This book, offered by “practitioner-scholars,” is an exploration and identification of the knowledge, skills, and dispositions that are central to supporting effective community engagement practices between higher education and communities. The discussion and review of these core competencies are framed within a broader context of the changing landscape of institutional community engagement and the emergence of the Community Engagement Professional as a facilitator of engaged teaching, research, and institutional partnerships distinct from other academic professionals.
This research, conducted as part of Campus Compact’s Project on the Community Engagement Professional, seeks to identify the shared knowledge and practices of Community Engagement Professionals by looking to empirical practice literature. Chapters include an exploration of competencies applicable to those in Community Engagement Professional roles generally, and also to those specializing in specific areas such as faculty development, partnership facilitation, and other areas of responsibility. The authors trace the evolution of engagement administration over time and the role of those facilitating community-campus engagement toward a “Second Generation” professional who is at once a “tempered radical, transformational leader, and social entrepreneur.”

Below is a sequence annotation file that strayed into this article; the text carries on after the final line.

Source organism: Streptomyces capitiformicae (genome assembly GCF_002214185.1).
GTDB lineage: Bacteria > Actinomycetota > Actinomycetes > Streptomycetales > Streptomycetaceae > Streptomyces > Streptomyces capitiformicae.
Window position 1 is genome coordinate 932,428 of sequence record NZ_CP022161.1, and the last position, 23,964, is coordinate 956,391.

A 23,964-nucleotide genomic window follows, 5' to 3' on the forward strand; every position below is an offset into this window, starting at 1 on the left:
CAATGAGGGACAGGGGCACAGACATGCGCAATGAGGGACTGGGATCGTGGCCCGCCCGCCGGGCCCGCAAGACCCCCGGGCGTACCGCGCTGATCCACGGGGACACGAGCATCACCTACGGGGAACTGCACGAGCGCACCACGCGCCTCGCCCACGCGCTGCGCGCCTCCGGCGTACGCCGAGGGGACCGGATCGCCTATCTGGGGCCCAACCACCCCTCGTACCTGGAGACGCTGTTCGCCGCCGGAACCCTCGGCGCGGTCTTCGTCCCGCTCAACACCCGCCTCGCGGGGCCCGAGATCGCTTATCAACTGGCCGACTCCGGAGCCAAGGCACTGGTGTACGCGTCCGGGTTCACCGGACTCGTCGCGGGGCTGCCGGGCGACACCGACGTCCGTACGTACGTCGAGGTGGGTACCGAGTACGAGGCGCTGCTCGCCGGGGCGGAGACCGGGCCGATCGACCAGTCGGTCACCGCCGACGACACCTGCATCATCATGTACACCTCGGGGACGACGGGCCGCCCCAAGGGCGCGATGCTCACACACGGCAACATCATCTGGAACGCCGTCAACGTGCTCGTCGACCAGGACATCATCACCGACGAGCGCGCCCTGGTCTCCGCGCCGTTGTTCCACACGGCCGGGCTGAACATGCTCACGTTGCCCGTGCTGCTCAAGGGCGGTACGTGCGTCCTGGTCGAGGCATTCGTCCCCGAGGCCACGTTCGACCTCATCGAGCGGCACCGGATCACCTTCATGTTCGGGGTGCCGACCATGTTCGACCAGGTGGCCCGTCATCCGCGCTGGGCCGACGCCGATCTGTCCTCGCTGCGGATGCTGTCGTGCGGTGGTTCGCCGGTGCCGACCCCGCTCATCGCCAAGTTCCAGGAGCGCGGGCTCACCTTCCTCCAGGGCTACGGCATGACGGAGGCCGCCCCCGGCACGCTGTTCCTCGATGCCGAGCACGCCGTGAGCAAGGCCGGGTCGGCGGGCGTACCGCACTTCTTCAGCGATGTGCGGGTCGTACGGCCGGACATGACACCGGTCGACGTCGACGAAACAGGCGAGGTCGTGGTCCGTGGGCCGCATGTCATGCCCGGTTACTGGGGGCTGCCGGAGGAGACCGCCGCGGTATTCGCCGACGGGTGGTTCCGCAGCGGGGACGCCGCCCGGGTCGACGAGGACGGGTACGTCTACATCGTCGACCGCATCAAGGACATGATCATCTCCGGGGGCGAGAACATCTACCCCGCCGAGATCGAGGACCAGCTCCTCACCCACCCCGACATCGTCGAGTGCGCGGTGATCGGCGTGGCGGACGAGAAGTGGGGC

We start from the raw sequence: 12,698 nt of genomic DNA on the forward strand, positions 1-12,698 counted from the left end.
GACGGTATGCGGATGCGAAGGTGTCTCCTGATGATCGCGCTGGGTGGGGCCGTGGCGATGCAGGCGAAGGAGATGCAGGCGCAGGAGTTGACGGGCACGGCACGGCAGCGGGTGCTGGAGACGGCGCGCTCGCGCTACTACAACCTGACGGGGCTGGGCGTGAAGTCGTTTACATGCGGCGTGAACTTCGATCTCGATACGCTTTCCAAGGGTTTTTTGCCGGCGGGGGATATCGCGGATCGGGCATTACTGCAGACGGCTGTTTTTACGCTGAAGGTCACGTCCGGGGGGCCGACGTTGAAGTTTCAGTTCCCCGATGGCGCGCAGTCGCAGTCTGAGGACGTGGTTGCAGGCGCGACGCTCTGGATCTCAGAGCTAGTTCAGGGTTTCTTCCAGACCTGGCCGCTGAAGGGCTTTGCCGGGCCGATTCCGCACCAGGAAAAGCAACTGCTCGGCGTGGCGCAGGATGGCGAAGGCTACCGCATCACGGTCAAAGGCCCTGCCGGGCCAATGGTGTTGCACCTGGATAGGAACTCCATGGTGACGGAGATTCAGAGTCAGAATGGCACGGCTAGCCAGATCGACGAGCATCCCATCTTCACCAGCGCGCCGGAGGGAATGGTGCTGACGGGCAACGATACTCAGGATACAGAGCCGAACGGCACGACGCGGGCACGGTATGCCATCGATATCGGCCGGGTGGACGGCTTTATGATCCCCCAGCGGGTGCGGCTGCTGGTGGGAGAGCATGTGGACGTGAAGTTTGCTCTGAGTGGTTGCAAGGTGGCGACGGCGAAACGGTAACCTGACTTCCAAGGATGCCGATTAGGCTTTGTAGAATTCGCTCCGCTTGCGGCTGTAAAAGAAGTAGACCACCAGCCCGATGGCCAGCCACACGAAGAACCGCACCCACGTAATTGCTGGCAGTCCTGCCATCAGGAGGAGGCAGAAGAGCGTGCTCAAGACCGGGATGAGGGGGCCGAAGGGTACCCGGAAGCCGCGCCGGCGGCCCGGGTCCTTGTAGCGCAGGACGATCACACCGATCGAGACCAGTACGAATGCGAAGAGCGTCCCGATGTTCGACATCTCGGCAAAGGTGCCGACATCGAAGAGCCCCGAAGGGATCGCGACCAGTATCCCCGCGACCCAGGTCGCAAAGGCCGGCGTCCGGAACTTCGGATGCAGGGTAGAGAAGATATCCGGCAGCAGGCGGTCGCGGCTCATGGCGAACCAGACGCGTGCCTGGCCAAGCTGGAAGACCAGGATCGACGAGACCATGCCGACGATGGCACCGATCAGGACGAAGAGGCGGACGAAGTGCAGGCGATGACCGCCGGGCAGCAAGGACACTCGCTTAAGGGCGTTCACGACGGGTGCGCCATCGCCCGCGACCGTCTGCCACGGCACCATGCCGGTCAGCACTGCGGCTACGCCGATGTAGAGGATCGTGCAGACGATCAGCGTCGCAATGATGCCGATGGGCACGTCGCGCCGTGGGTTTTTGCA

Central to the work is a presentation of the core competency findings, along with suggestions for continued exploration. Dostilio and her colleagues argue that Community Engagement Professionals should claim a professional identity grounded in a set of core competencies, values, and knowledge, and through association with a community of scholar practitioners similarly dedicated. Additional work to understand and empower Community Engagement Professionals in their role as distinct from other higher education professional types will enable both broader impact for institutions and communities now with a view to prepare those coming to the role for a dynamic and demanding environment without distinct boundaries.
Table of Contents:
1) An Explanation of Community Engagement Professionals as Professionals and Leaders—L.D. Dostilio and L. G. Perry
2) Planning a Path Forward: Identifying the Knowledge, Skill, and Dispositions of Second Generation Community Engagement Professionals—L.D. Dostilio
3) Critical Perspectives and Commitments Deserving Attention from Community Engagement Professionals—K. Hernandez and K. Pasquesi
4) Program Administration and Evaluation—A. Farmer-Hansen
5) Envisioning, Leading, and Enacting Institutional Change for the Public Good: The Role of Community Engagement Professionals—R. Hübler and M. Quan
6) Attributes of Community Engagement Professionals Seeking to Institutionalize Community-Campus Engagement—L. Weaver and T. Kellogg
7) Supporting Student Civic Learning and Development—J. Benenson, K. M. Hemer, and K. Trebil
8) High Quality Community-Campus Partnerships: Approaches and Competencies—L. Martin & S. Crossland
9) Competencies Community Engagement Professionals Need for Faculty Development—J. S. Chamberlin and J. Phelps-Hillen
About the Editor and Contributors